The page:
Published: 1996
Pages: 336
Author: Williams, Charles
Publisher: Little, Brown and Co
Rating: 4 stars


Perhaps uniquely among the Review Team, I had never read a biography of Don Bradman before I picked this one up, although I had read a number of books, like David Frith’s Bodyline Autopsy, in which he was a central figure. My reason for not tackling this one before (it was another one of my Dad’s, and has been in my possession for several months) was that I felt that the story was already familiar. In fact I was surprised not to see it already in the Reviews section. It is a well-told story of course, at least twice by Sir Donald (as he then was) himself; but those earlier titles are not always easy to come by, and with such an iconic figure I think that a new biography in 1996 was justified.

The name of author Charles Williams may not be familiar to everyone. Although he did play first-class cricket for both Oxford University and Essex, Williams was a successful businessman who was made a life peer in 1985 as Lord Williams of Elvel, and he was thus titled when he began work on this project, the suggestion of his friend Lord (Ted) Willis. Prior to this he had written an acclaimed biography of Charles de Gaulle.

The book is a thorough telling of the Bradman story, going right back to before his birth in fact, tracing the family back to Suffolk, from where his grandfather emigrated in the early 1850s. Don was the youngest of five children, and we are told a little about his childhood and schooldays, along with the familiar tale of the cricket stump and golf ball – I wonder how many budding young cricketers attempted to repeat the exercise in subsequent years.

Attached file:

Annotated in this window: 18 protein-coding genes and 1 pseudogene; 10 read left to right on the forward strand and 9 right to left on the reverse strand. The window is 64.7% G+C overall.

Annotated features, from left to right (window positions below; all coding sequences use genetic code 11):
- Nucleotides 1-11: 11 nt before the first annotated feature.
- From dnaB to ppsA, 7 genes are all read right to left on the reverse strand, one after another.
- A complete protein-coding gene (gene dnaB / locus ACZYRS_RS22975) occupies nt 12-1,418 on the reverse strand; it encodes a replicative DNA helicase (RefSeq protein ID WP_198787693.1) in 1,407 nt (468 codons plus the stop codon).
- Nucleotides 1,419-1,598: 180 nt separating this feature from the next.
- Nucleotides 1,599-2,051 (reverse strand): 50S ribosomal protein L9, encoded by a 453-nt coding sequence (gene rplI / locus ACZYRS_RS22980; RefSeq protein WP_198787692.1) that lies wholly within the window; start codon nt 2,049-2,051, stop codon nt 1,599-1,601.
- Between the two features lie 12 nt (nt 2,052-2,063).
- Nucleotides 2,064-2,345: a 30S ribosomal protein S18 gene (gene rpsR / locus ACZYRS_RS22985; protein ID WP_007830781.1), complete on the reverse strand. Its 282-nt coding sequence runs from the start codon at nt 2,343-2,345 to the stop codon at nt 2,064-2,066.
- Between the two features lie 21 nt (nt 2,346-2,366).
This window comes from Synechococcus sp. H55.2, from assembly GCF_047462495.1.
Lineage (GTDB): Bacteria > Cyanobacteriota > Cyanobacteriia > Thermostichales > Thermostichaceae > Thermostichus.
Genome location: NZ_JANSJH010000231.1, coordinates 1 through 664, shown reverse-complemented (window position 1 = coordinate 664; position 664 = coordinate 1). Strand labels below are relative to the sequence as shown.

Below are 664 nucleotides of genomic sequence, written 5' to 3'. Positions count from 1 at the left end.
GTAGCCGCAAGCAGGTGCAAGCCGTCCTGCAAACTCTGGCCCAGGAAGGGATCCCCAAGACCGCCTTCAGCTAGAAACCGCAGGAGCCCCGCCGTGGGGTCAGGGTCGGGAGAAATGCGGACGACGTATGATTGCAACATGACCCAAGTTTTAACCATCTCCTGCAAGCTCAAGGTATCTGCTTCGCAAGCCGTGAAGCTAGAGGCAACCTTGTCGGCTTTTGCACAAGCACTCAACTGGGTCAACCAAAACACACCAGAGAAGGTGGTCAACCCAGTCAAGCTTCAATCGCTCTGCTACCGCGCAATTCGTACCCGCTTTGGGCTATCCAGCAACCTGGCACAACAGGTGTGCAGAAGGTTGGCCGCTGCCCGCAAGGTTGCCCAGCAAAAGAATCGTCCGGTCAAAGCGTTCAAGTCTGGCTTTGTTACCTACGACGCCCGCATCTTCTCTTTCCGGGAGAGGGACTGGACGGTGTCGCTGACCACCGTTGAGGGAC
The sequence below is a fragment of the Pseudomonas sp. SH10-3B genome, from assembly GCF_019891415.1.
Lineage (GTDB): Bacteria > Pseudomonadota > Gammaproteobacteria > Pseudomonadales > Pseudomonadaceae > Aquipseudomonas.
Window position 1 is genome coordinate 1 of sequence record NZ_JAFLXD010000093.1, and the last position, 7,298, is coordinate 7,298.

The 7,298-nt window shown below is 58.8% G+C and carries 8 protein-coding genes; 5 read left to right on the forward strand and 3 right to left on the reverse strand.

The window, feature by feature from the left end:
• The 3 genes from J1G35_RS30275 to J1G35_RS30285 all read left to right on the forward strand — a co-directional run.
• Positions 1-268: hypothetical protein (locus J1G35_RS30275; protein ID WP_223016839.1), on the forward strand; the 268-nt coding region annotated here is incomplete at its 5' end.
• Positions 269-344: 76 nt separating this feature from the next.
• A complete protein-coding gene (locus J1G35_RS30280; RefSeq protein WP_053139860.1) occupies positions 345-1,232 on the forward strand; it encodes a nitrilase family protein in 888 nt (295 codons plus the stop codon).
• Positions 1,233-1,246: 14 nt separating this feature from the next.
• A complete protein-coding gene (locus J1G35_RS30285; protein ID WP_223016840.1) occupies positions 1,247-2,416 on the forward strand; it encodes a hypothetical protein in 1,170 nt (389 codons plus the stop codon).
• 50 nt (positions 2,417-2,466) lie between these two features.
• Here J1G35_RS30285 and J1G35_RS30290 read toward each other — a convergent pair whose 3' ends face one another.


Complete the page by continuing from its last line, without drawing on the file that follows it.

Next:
Bradman grew up, of course, in the shadow of the First World War, (and references to Gallipoli are made regularly throughout the book) and then of the Depression of the late 1920s and 1930s. Williams is highly informative on the sort of struggles faced by ordinary working-class Australians at this time, and it becomes clear that Bradman, as he emerged as the star of Australian cricket, was an inspiration to many who couldn’t afford to see him play.

I decided before starting the book that I wanted it to answer a number of questions: How did Bradman deal with the adulation that greeted him on his return from the England tour of 1930? What were his relations like with the media, and with his team-mates? (I already knew something of the antipathy with O’Reilly and Fingleton, two Catholics of Irish descent) What was his view of his son John changing his name to “Bradsen”? (later rescinded) How did he get along with rival, in particular England, captains? All of these are answered to a satisfactory degree, and there is much more besides. Williams takes as much time over the sea voyage on that first trip to England as he does with the 1930 series itself, which seems unbalanced, but that is fine by me – anyone who wants to know more about the Tests has plenty of other material to refer to.

There is a good deal less of Bradman’s life post-retirement, but then he was essentially a private individual who never wanted to court publicity. The statement that “the mature Bradman, like the young Bradman, could not understand why those he was with were not as gifted as he” seems unfair however. Bradman’s own role in the writing of the book was clearly one of courteous co-operation rather than collaboration, and his own comment, reproduced on the dust-jacket is telling: “it would be stupid to say I enjoyed or agreed with every word, every sentence, and every nuance, but I honestly believe it is a splendid production.” Those words were written by a man of 88, his mind razor-sharp, choosing his words as carefully as any lawyer.

I would certainly recommend this to anyone who hasn’t read the Bradman story before – and particularly to the younger reader, for whom “the Don” may just be a name from way back in history. This book brings him alive as a person as well as a great cricketer.

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